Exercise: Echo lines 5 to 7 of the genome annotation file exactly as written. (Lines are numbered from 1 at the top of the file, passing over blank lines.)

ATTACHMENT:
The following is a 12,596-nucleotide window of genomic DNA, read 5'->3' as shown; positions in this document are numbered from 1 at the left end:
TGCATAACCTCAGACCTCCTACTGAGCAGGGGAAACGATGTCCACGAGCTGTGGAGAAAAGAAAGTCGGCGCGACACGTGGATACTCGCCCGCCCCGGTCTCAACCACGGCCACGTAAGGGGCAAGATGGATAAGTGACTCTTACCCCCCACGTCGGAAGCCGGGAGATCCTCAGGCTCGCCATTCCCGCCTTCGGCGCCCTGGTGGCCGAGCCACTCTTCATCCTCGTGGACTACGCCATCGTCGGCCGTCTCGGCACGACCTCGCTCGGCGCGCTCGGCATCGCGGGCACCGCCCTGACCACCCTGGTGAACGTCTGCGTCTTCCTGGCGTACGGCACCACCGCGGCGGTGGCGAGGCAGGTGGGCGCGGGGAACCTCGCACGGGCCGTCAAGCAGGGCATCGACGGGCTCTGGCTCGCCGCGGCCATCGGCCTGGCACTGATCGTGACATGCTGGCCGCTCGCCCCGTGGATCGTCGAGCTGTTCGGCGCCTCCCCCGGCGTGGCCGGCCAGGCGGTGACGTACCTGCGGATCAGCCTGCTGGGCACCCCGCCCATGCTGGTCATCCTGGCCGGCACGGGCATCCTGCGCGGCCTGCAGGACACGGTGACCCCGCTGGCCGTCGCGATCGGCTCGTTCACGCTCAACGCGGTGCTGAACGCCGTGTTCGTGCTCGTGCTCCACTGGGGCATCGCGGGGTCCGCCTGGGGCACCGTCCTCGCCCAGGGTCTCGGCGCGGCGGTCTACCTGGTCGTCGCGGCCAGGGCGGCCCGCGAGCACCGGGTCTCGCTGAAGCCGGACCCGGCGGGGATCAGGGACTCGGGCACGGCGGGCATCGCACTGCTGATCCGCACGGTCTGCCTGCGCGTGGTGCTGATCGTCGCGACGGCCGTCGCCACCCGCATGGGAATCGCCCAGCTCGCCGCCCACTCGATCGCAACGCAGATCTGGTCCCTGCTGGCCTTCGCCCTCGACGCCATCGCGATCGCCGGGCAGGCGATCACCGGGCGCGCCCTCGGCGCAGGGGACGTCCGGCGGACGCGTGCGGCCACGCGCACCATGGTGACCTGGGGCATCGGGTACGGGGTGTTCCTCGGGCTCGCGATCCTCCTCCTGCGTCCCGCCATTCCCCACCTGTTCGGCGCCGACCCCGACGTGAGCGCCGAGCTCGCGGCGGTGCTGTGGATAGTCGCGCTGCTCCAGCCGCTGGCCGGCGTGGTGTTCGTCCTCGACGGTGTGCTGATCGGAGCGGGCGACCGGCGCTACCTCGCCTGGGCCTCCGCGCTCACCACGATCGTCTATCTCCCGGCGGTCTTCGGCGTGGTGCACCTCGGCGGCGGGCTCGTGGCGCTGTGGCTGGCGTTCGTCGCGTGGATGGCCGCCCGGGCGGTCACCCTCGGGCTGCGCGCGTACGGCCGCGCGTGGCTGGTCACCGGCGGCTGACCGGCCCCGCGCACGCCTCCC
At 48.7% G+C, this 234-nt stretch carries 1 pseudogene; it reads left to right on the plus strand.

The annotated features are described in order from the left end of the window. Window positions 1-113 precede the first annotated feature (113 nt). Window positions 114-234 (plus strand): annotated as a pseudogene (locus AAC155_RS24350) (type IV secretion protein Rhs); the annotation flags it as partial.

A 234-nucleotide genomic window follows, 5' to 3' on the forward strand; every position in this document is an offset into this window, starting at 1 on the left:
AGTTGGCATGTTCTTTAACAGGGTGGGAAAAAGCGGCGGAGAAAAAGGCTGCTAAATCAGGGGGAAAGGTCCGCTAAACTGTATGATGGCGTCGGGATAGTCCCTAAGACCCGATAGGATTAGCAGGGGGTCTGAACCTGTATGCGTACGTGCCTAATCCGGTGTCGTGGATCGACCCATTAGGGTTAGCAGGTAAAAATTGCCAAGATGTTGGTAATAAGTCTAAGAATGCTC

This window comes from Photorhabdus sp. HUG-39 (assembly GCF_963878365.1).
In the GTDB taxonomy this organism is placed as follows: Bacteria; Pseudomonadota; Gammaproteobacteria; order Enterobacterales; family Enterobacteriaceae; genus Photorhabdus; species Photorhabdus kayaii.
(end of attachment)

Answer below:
A 234-nucleotide genomic window follows, 5' to 3' on the forward strand; every position in this document is an offset into this window, starting at 1 on the left:
AGTTGGCATGTTCTTTAACAGGGTGGGAAAAAGCGGCGGAGAAAAAGGCTGCTAAATCAGGGGGAAAGGTCCGCTAAACTGTATGATGGCGTCGGGATAGTCCCTAAGACCCGATAGGATTAGCAGGGGGTCTGAACCTGTATGCGTACGTGCCTAATCCGGTGTCGTGGATCGACCCATTAGGGTTAGCAGGTAAAAATTGCCAAGATGTTGGTAATAAGTCTAAGAATGCTC

This window comes from Photorhabdus sp. HUG-39 (assembly GCF_963878365.1).